Opposed to this definition, there is a philosophical current that defends the non-existence of power, because what really exists are practices of power relations, as something that is practiced, executed, that is in action, in a dispute to win or lose(8).
Power allows the individual to achieve goals and authority, and it is a synonym of a legitimate right to command(2). The distinction between power and authority can be perceived by defining the concept of power as the potential to influence, since this influence is not mandatorily made. On the other hand, the identification of authority is more controversial, because it represents the legal and institutionalized power. Authority is always filled with power, but power is not always associated to the institutionalized authority(1).
Power has its roots in the daily practice of the organization. The ideology and operational devices such as interviews, mediations and evaluations, to which employees are subject and which integrate the organization procedures, are intimately connected to the policy of human resources. Under the advantages granted by the organization, the mediation uses abstraction as a means of subordination, such as abstract logics in the pursuit of money; objectivation, demanding the use of everyone; unterritorialization, separating people from their roots to better receive organizational codes; and channeling energy into work power, aimed at the career(9). Therefore, the practice of power allows the manifestation of relations that are not revealed in organization charts and functionalist speeches about the organization. Regulation is an efficient instrument of power, defining organizational behavior standards and trying to divide the work guaranteed by hierarchy(10).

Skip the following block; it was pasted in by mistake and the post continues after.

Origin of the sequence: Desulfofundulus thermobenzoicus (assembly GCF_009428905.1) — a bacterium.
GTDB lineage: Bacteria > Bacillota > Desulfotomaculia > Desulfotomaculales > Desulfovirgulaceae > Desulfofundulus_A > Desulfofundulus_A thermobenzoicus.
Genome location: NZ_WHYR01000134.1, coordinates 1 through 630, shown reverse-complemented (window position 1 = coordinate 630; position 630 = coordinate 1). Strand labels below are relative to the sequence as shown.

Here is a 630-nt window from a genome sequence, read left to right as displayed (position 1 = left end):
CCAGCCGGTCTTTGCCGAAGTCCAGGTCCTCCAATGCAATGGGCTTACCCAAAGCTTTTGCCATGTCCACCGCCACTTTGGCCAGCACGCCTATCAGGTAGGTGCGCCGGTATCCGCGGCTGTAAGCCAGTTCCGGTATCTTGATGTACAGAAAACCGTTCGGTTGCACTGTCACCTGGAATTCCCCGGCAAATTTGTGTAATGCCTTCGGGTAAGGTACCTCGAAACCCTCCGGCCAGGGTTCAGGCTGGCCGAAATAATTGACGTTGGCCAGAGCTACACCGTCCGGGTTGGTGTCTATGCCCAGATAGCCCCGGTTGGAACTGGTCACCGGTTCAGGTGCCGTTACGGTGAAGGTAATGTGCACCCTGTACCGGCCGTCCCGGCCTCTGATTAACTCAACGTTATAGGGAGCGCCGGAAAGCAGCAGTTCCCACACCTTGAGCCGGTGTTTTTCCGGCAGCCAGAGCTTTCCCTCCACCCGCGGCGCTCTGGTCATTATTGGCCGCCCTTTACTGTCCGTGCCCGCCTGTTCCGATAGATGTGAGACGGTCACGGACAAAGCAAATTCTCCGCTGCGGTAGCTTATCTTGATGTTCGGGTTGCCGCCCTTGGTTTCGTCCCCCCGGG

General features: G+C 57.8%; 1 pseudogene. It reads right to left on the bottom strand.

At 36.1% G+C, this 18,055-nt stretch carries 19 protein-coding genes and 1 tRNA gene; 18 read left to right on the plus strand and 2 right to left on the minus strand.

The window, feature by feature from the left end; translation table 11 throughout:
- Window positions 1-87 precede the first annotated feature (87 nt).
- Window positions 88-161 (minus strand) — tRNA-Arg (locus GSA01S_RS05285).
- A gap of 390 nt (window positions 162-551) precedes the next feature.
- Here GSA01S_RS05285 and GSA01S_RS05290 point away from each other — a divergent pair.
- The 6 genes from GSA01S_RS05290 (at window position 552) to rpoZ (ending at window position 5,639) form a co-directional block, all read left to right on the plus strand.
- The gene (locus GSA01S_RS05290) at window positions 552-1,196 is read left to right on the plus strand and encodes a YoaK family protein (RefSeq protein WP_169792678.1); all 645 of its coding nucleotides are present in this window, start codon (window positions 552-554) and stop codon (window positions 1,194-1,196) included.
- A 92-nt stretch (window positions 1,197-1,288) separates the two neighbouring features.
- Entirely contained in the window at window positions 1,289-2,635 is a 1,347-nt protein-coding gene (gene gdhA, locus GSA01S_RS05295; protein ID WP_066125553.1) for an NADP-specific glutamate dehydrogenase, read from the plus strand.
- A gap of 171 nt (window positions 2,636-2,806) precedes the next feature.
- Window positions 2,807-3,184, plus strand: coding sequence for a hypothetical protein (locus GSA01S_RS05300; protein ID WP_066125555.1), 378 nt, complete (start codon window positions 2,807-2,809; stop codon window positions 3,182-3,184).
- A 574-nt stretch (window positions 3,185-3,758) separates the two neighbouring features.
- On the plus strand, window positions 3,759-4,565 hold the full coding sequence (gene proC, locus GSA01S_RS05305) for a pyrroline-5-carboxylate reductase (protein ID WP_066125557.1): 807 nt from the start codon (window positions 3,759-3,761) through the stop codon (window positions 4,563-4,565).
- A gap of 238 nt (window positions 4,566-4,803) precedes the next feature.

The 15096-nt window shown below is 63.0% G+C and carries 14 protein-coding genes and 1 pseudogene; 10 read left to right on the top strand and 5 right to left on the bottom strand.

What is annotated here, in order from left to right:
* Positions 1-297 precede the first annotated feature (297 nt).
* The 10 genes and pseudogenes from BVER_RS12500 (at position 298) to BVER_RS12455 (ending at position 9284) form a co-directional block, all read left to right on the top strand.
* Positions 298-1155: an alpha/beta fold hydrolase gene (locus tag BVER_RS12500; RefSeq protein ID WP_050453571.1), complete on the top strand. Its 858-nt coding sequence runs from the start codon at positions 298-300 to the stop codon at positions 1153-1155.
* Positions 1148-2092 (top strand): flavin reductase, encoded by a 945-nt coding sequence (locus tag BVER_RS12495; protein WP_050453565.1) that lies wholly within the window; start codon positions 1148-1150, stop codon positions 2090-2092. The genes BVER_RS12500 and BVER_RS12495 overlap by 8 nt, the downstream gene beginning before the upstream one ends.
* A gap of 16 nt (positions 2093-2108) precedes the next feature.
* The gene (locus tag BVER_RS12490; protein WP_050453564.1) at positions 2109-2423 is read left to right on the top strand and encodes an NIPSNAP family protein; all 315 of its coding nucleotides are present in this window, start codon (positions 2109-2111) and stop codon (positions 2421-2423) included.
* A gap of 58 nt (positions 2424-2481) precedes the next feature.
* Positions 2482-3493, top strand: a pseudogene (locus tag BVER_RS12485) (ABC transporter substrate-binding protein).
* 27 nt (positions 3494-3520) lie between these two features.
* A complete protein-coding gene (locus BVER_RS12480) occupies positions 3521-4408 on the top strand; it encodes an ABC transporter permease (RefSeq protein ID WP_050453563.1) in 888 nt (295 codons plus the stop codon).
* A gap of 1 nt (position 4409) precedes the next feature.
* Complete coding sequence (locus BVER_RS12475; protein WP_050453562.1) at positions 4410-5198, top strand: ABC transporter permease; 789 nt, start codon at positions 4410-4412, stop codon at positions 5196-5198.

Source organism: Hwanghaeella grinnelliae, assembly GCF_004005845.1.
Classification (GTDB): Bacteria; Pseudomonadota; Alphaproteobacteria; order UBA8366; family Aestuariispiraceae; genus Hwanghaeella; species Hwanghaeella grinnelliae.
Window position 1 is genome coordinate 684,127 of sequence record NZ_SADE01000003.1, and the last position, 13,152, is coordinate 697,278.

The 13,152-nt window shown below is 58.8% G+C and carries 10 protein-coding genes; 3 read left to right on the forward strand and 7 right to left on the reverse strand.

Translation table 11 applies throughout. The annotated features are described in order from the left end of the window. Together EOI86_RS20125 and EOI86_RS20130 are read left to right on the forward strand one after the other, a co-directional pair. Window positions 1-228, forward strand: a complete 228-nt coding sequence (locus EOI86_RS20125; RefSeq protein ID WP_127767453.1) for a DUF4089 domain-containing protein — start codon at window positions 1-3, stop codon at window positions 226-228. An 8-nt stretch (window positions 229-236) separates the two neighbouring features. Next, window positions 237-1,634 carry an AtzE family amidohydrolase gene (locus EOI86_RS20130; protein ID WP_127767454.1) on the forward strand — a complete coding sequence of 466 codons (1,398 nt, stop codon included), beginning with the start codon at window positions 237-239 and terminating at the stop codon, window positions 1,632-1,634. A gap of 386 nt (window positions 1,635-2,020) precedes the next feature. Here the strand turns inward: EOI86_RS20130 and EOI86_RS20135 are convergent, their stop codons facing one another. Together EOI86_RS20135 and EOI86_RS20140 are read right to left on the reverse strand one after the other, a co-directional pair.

In the professional practice, the management functions demanded by hierarchical superiors bring nurses closer to decision levels, in a co-management situation, in which they have more responsibility at work, but do not participate effectively in the formulation of goals and institutional purposes(9).
The management of the Nursing Service is not a simple task, but the greatest difficulty of the managers stands in their relation with the hospital management team, which generally leaves the needs of the nursing service in second place(12).
This study presents an experience report about the organizational structure of the Nursing Service in a teaching hospital with extra capacity, in the interior of the state of São Paulo, which has different sceneries of medical and healthcare specialties, as well as teaching and researching activities. The organization is used as an internship field for Nursing and Medicine students.